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Are There Social Correlates to Suicide?
1997 (English)In: Social Science and Medicine, ISSN 0277-9536, E-ISSN 1873-5347, Vol. 44, no 12, 1919-1929 p.Article in journal (Refereed) Published
Abstract [en]

A structural-sociological approach to suicide research holds that an aggregate-level cause of suicide should correlate with the suicide rates in a population. In 1980, Sainsbury, Jenkins, and Levey published the article “The Social Correlates of Suicide in Europe” which related the suicide rates in 1961–1963 and the changes in them in the following 11 years to 15 social variables in 18 European countries. Its main findings were that the changes in suicide rates could be attributed to specific changes in the social environment. Complementary discriminant analyses showed that it was possible accurately to divide the countries into low- and high-change suicide rate groups on the basis of a combination of the social variables.

Although criticized for its method, the study has been widely quoted and sometimes presented as the most definitive current study on the subject. In order to see whether its results held for similar data 16 years later it was replicated for 1977–1979 and the ensuing 11 years, with data and method as similar as possible to the original.

The results agreed with those of the original study on only one point: the correlations between the levels of the social variables and those of the suicide rates were similar in both periods. However, changes in the suicide rates were unrelated to either the levels of the social variables or the changes in them: correlations found in the original study tended to change profoundly or disappear. Moreover, the results of the original discriminant analyses were a property of the method employed and thus independent of the data.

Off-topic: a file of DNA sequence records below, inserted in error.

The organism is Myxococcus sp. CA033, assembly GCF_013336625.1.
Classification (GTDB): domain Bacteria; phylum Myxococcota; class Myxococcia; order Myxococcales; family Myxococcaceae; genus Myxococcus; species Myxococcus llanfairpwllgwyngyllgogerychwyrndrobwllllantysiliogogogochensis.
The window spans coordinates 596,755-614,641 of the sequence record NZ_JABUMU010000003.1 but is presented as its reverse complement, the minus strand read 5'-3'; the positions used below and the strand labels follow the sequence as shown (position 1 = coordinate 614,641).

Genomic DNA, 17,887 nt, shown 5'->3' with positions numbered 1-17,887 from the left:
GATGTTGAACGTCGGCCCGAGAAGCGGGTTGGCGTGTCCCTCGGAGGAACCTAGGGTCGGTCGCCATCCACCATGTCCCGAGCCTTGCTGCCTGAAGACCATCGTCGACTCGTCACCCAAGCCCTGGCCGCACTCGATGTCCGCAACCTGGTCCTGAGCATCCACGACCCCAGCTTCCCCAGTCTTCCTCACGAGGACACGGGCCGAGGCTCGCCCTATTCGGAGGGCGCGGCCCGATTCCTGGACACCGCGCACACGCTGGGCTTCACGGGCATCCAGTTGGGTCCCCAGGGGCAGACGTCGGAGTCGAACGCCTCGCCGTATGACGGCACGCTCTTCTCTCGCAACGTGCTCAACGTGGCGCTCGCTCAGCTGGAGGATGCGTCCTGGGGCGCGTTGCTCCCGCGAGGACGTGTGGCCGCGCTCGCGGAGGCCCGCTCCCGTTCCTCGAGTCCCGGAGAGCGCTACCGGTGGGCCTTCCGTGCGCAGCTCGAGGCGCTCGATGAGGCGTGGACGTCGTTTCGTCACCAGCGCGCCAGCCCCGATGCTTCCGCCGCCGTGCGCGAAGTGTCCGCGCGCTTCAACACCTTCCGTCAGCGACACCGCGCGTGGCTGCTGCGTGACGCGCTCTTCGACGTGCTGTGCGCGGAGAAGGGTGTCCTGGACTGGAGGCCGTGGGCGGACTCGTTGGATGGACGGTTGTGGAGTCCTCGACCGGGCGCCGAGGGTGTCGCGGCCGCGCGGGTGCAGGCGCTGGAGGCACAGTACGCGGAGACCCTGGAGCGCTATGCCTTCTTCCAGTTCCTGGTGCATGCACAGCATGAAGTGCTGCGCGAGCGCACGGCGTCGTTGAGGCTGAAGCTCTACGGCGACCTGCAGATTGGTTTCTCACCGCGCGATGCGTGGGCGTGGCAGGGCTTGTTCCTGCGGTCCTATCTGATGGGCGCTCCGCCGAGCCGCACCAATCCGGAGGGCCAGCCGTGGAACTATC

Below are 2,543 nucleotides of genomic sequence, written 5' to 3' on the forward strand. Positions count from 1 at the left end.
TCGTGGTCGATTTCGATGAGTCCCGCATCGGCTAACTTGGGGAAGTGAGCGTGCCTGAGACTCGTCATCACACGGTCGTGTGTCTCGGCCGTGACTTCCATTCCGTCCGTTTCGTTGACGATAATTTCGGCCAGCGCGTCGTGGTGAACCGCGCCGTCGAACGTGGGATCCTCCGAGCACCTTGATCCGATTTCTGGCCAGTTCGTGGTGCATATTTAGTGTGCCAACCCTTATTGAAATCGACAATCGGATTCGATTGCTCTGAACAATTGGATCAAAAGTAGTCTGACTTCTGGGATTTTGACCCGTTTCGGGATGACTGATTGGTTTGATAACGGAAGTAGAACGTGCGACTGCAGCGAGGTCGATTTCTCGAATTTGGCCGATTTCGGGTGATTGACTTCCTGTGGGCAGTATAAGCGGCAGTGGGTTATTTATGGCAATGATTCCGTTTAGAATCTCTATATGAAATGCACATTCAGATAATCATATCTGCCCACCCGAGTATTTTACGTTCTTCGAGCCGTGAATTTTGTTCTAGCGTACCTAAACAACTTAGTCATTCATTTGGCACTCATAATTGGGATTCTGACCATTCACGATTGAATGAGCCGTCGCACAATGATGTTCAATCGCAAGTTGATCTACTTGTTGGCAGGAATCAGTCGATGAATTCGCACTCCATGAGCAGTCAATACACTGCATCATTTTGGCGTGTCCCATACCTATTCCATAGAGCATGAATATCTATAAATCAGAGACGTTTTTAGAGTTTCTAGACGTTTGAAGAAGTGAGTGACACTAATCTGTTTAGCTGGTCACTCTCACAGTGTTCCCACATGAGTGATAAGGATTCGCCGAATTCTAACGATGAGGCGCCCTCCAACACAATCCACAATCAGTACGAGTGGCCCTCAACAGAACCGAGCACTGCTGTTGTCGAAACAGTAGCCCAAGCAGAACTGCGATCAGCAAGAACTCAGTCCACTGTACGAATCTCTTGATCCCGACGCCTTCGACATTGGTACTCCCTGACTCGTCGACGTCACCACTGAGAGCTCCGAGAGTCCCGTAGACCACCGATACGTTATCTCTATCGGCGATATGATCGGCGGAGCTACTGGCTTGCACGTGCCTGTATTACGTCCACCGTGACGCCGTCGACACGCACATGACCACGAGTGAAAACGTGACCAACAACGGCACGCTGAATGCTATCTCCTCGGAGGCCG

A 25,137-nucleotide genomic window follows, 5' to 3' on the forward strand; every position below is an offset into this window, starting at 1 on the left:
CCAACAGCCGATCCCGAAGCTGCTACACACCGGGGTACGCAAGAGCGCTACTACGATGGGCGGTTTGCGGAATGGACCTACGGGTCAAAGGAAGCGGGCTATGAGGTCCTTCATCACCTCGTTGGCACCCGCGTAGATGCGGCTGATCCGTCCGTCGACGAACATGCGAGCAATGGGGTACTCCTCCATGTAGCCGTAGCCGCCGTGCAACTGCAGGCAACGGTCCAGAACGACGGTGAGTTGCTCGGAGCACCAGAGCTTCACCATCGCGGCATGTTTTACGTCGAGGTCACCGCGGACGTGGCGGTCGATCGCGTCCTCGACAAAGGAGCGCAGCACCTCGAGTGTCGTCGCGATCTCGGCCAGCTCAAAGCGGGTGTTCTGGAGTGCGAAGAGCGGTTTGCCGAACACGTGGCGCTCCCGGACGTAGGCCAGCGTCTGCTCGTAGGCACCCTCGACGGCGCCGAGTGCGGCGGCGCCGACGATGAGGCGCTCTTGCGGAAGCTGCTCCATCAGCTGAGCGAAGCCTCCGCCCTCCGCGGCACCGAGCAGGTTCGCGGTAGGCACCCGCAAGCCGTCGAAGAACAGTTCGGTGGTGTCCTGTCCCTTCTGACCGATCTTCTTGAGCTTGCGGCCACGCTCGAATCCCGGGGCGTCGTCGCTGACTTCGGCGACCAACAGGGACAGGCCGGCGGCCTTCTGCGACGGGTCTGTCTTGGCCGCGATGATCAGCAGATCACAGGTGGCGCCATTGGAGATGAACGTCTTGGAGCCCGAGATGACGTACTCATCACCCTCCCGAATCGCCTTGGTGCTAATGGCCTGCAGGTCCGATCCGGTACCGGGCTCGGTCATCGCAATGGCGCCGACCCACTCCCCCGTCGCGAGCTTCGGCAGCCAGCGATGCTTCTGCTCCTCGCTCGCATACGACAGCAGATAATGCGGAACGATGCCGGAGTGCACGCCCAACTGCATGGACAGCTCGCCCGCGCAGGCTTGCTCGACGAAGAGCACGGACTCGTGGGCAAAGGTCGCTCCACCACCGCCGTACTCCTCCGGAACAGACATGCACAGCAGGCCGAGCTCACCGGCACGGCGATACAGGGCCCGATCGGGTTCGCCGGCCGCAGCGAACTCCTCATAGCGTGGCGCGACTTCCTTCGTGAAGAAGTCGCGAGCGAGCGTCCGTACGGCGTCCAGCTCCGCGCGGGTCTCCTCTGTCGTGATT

Statistical artefacts or social processes such as changing expectations are unlikely to explain the suddenly changing or vanishing correlations. The original correlations seem to have been largely spurious and dependent on the fact that the more modern countries in Europe experienced a “suicide boom” in the 1960s. As the boom waned in these, it was beginning in the less modern countries: the correlations between the processes indicated by the social variables and the suicide rates were reversed or disappeared.

The results call the existence of clear relations between these “suicidogenic” social circumstances and the suicide rates into question. Since many of the variables used are traditional “Durkheimian” indicators of the integration of society, a critique of this still-dominant view of the relationship between society and suicide mortality, or its common operationalization, is implied.

Place, publisher, year, edition, pages
1997. Vol. 44, no 12, 1919-1929 p.
Keyword [sv]
Durkheim, modernisering, samhälle, självmord
National Category
Sociology
Identifiers
URN: urn:nbn:se:sh:diva-6556DOI: 10.1016/S0277-9536(97)00016-6OAI: oai:DiVA.org:sh-6556DiVA: diva2:401730
Available from: 2011-03-03 Created: 2011-03-03 Last updated: 2017-06-26Bibliographically approved
In thesis
1. On Suicide in European Countries: Some Theoretical, Legal and Historical Views on Suicide Mortality and Its Concomitants
Open this publication in new window or tab >>On Suicide in European Countries: Some Theoretical, Legal and Historical Views on Suicide Mortality and Its Concomitants
1997 (English)Doctoral thesis, comprehensive summary (Other academic)
Place, publisher, year, edition, pages
Stockholm: Almqvist & Wiksell International, 1997. 44 p.
Series
Stockholm studies in sociology, ISSN 0491-0885 ; 5
Keyword
Attityd, dödlighet, historia, lag, kultur, självmord, teori
National Category
Sociology
Identifiers
urn:nbn:se:sh:diva-6567 (URN)91-22-01753-4 (ISBN)
Available from: 2011-03-18 Created: 2011-03-03 Last updated: 2017-06-26Bibliographically approved

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CiteExportLink to record
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Citation style
  • apa
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More styles
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